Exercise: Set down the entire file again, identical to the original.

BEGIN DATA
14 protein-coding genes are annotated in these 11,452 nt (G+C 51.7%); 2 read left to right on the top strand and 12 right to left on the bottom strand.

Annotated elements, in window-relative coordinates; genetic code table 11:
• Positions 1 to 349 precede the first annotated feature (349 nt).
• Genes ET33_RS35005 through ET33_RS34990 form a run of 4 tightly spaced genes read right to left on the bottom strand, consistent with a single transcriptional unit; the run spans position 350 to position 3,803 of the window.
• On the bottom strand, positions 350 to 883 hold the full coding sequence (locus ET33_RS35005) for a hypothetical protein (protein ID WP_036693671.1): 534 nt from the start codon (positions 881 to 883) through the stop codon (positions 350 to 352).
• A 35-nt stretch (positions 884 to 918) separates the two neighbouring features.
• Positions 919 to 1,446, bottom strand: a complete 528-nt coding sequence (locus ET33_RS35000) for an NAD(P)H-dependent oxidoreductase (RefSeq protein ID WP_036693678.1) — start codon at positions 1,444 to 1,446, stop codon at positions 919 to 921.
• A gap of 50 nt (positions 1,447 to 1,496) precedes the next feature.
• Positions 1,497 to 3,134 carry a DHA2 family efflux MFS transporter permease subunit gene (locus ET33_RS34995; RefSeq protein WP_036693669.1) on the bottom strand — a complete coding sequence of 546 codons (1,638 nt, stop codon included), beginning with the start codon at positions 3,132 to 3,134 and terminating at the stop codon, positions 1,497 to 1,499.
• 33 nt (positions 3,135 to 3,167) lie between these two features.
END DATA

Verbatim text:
14 protein-coding genes are annotated in these 11,452 nt (G+C 51.7%); 2 read left to right on the top strand and 12 right to left on the bottom strand.

Annotated elements, in window-relative coordinates; genetic code table 11:
• Positions 1 to 349 precede the first annotated feature (349 nt).
• Genes ET33_RS35005 through ET33_RS34990 form a run of 4 tightly spaced genes read right to left on the bottom strand, consistent with a single transcriptional unit; the run spans position 350 to position 3,803 of the window.
• On the bottom strand, positions 350 to 883 hold the full coding sequence (locus ET33_RS35005) for a hypothetical protein (protein ID WP_036693671.1): 534 nt from the start codon (positions 881 to 883) through the stop codon (positions 350 to 352).
• A 35-nt stretch (positions 884 to 918) separates the two neighbouring features.
• Positions 919 to 1,446, bottom strand: a complete 528-nt coding sequence (locus ET33_RS35000) for an NAD(P)H-dependent oxidoreductase (RefSeq protein ID WP_036693678.1) — start codon at positions 1,444 to 1,446, stop codon at positions 919 to 921.
• A gap of 50 nt (positions 1,447 to 1,496) precedes the next feature.
• Positions 1,497 to 3,134 carry a DHA2 family efflux MFS transporter permease subunit gene (locus ET33_RS34995; RefSeq protein WP_036693669.1) on the bottom strand — a complete coding sequence of 546 codons (1,638 nt, stop codon included), beginning with the start codon at positions 3,132 to 3,134 and terminating at the stop codon, positions 1,497 to 1,499.
• 33 nt (positions 3,135 to 3,167) lie between these two features.